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‘Society must be prepared to challenge misogyny’ says head of Women’s Aid Ireland ahead of Ashling Murphy’s funeral

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A vigil held in Belfast City Centre on Friday for Ashling Murphy. (Press Eye)

A vigil held in Belfast City Centre on Friday for Ashling Murphy. (Press Eye)

A vigil held in Belfast City Centre on Friday for Ashling Murphy. (Press Eye)

Ahead of the funeral of the murdered school teacher Ashling Murphy this morning, the head of Women’s Aid in Ireland has said society must be prepared to challenge misogyny.

There has been an outpouring of grief and anger since the news broke of the 23-year-old being attacked and killed while out for a run alongside the Grand Canal in Tullamore, Co Offally last Wednesday.

Her funeral will take place today at 11am in St Brigid’s Church, Mountbolus, and will be attended by both the Irish President Michael D Higgins and the Taoiseach Micheál Martin .

The service will also be livestreamed online.

The main suspect in the case remains in a Dublin hospital recovering from injuries that are believed to be self-inflicted.

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Speaking on BBC Good Morning Ulster, Women’s Aid Chief Executive Sarah Benson said her thoughts were with Ashling’s loved ones.

She also recognised it would be just one day in a process of coming to terms with the “unthinkable” tragedy of her life being stolen.

She said the public mood was very much a mixture of grief as well as anger over what happened.

Asked to put her death in context, Ms Benson said her organisation had maintained the Femicide Watch report in the Republic of Ireland since 1996, recording violent deaths against women.

This included those resolved and unresolved in the courts.

A total of 244 women including Ashling, she said, had died in violent circumstances of which 191 cases were resolved.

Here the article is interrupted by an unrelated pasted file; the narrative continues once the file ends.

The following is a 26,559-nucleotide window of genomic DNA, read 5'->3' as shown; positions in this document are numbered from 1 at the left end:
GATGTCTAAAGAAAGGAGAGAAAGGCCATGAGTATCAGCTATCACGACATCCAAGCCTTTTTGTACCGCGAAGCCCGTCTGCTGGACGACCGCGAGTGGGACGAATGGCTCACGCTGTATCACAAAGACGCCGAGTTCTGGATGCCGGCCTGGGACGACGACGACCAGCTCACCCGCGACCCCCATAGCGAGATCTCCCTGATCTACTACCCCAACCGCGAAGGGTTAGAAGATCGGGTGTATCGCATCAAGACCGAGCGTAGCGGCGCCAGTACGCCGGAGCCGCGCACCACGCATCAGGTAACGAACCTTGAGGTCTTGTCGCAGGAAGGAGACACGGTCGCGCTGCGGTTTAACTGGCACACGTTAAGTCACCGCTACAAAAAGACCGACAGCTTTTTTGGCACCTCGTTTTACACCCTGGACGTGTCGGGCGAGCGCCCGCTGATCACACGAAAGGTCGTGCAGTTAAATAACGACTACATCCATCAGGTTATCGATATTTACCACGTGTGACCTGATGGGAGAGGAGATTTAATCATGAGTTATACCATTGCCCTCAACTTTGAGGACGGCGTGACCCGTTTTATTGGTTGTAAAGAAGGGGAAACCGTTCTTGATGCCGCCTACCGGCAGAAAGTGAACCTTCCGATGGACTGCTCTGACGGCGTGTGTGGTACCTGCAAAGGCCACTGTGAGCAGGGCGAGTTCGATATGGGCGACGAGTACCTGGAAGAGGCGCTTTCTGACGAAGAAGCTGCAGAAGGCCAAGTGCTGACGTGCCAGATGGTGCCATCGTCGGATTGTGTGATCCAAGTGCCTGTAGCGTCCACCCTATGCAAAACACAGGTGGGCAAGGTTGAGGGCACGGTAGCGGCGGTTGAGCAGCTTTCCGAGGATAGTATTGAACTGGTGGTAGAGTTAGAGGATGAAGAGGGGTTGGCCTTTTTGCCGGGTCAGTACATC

The vast majority (87%) were also killed by people known to them, mainly current or former intimate partners.

In a further 13% of cases the attacker was a stranger.

"It’s far more common that a woman’s own home will be the more dangerous place for her, quite different to men’s experience of extreme violence,” Ms Benson said.

"What this has done has really shaken every women and teenage girl and really shook out that almost instinctive recoil of ‘this could have been any of us’ and ‘is nowhere safe?’”

Ms Benson also recalled how she used to hold her keys as a weapon when walking to work and would stay on the phone to her partner the whole time to share her location.

"Every single woman I think has a story like that...I remember being kerb crawled at 15 on my way to school.

"What we’re saying is that of course women will be taking steps, and will be continue to take steps, to try and make themselves feel safe.

"But the reality is that if we’re going to actually tackle this as a society, focusing on what women can do, focusing on whether somewhere is well lit or not well lit...is not actually going to address the problem.

"The casual sexism, the everyday degrading dehumanising comments and actions, the small touches, which are the root from which you can have escalating and accumulating circumstances from which someone feels entitled to act out with most egregious violence...towards women.”

She said predators did not appear out of nowhere, and it was for society to confront the early signs that someone viewed women in a misogynistic way.


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